One of my favorite characters I’ve ever seen Uma Thurman play is “The Bride,” the masterful, sword wielding assassin of the Kill Bill movies. “The Bride” would never have given in to Hollywood pressure to remake herself surgically — not after being shot at her wedding, spending four years in coma, being buried alive, surviving multiple rounds of hand to hand combat, and rebuilding herself physically to seek revenge on anyone and everyone who had a hand in her torture.  “The Bride” would have said ‘Screw ’em if they don’t like how I look. I’ve earned every scar.’

The even sadder news is that this sort of faux fountain of youth restoration is creeping into the political world, as well. It’s a bit of an open secret that Nancy Pelosi and Barbara Boxer have had a little work done. So I wonder — is that a requirement for political success? For the first woman president? Hillary Clinton has taken her share of jabs from haters about her wrinkles and tired demeanor, with Rush Limbaugh famously asking in 2008:

“Will Americans want to watch a woman get older before their eyes on a daily basis?  And that woman, by the way, is not going to want to look like she’s getting older, because it will impact poll numbers. It will impact perceptions.”

Maybe that’s why Carly Fiorina decided she had to do something about her 60-something lines and droopiness.

Some people say Carly looks good, but heaven help her if she runs for president, as some people claim is on her agenda.  She hasn’t confirmed that she’s had any work done on her face, but pictures don’t lie. But I’m wondering how shocking it would be to see a nipped and tucked Carly at a presidential debate standing next to Hillary Clinton, who’s embraced her grandmotherliness rather than erasing it. Or, is that what it’s going to take to elect a woman to the White House — a pretense of youth to go along with the actual experience?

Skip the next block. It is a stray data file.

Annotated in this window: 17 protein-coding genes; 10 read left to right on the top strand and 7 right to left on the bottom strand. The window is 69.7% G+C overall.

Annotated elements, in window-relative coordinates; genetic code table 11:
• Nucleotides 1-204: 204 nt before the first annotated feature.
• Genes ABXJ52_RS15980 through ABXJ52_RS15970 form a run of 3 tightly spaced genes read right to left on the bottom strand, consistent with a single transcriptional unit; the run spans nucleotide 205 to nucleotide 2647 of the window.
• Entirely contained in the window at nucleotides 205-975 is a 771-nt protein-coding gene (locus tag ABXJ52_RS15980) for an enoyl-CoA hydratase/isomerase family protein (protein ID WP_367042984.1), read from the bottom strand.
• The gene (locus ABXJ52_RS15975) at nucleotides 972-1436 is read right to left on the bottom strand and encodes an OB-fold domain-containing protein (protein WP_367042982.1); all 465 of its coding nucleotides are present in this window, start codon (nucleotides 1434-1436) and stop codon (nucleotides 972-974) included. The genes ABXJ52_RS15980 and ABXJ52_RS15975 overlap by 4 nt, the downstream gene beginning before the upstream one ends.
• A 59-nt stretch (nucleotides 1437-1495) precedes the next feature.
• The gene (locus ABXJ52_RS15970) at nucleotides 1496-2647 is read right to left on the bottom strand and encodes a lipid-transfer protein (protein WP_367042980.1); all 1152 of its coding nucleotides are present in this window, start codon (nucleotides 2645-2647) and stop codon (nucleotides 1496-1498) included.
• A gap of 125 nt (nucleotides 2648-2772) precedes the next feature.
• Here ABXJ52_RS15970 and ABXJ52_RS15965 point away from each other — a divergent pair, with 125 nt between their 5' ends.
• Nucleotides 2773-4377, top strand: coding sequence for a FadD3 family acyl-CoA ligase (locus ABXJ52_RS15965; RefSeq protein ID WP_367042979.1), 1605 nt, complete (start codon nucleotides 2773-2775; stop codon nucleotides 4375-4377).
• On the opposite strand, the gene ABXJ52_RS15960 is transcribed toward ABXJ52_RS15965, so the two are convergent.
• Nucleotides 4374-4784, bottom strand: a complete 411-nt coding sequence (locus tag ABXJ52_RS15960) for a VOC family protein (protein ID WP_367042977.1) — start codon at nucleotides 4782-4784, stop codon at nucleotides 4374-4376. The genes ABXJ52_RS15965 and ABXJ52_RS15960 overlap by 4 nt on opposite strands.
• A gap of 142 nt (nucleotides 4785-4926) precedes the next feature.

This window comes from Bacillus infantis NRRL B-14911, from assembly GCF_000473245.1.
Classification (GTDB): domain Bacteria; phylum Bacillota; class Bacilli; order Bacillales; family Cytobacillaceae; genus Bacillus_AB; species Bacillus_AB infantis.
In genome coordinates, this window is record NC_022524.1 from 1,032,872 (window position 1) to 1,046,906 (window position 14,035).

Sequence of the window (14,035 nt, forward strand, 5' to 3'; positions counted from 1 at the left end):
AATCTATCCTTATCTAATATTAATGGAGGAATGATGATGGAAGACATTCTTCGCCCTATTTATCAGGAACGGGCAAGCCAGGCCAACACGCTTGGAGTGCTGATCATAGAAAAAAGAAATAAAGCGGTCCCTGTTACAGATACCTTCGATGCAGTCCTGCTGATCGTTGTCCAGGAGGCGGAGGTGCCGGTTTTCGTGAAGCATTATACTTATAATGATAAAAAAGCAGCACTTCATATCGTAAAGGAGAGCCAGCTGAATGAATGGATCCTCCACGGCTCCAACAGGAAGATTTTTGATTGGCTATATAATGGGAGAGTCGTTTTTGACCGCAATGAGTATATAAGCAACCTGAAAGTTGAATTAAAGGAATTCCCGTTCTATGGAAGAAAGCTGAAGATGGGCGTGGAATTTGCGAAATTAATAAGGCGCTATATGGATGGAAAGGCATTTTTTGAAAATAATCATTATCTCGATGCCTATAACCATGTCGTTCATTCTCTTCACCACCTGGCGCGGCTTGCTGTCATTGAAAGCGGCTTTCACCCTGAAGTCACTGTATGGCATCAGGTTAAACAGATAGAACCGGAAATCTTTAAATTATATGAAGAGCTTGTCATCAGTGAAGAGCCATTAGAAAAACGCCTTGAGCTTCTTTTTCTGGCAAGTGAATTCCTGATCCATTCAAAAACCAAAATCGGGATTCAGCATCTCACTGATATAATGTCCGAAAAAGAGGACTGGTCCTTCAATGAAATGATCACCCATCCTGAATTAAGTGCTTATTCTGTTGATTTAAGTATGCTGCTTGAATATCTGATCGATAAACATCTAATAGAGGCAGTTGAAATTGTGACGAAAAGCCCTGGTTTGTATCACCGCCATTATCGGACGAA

picisto-20150211152750-150518As more aging women are deciding the give in to society’s demand for the appearance of female youthfulness, I’m thankful to one Hollywood actress who is decidedly not a glamour-puss, and I mean that in the most complimentary way — Frances McDormand.  I wish her recent interview on aging in the limelight would get the attention that Renee and Uma have gotten:

Quite the contrast seeing a coiffed and made up (and possibly Botoxed?) 58-year-old Katie Couric interviewing a resplendent and unadorned 57-year-old McDormand, isn’t it?

I’m not going to lie.  As I get older, hovering in my mid-50s, I have more moments where I look in the bathroom mirror, and pull the skin on my face taut to remember what it looked like without the frown lines. But I don’t feel ashamed of the living I’ve done that’s gotten me the furrowed brow and the dark spots on the left side of my face thanks to the hours of driving kids to soccer games and the swimming pool.

I’d love to have dinner with McDormand so we can compare our respective wrinkles and discuss whether, as Mick Jagger so famously sang, “Time is on my side.” I know you’re never supposed to say never, and maybe there will come a day when either McDormand or I give in to a filler or the Botox needle.  But I’m guessing not.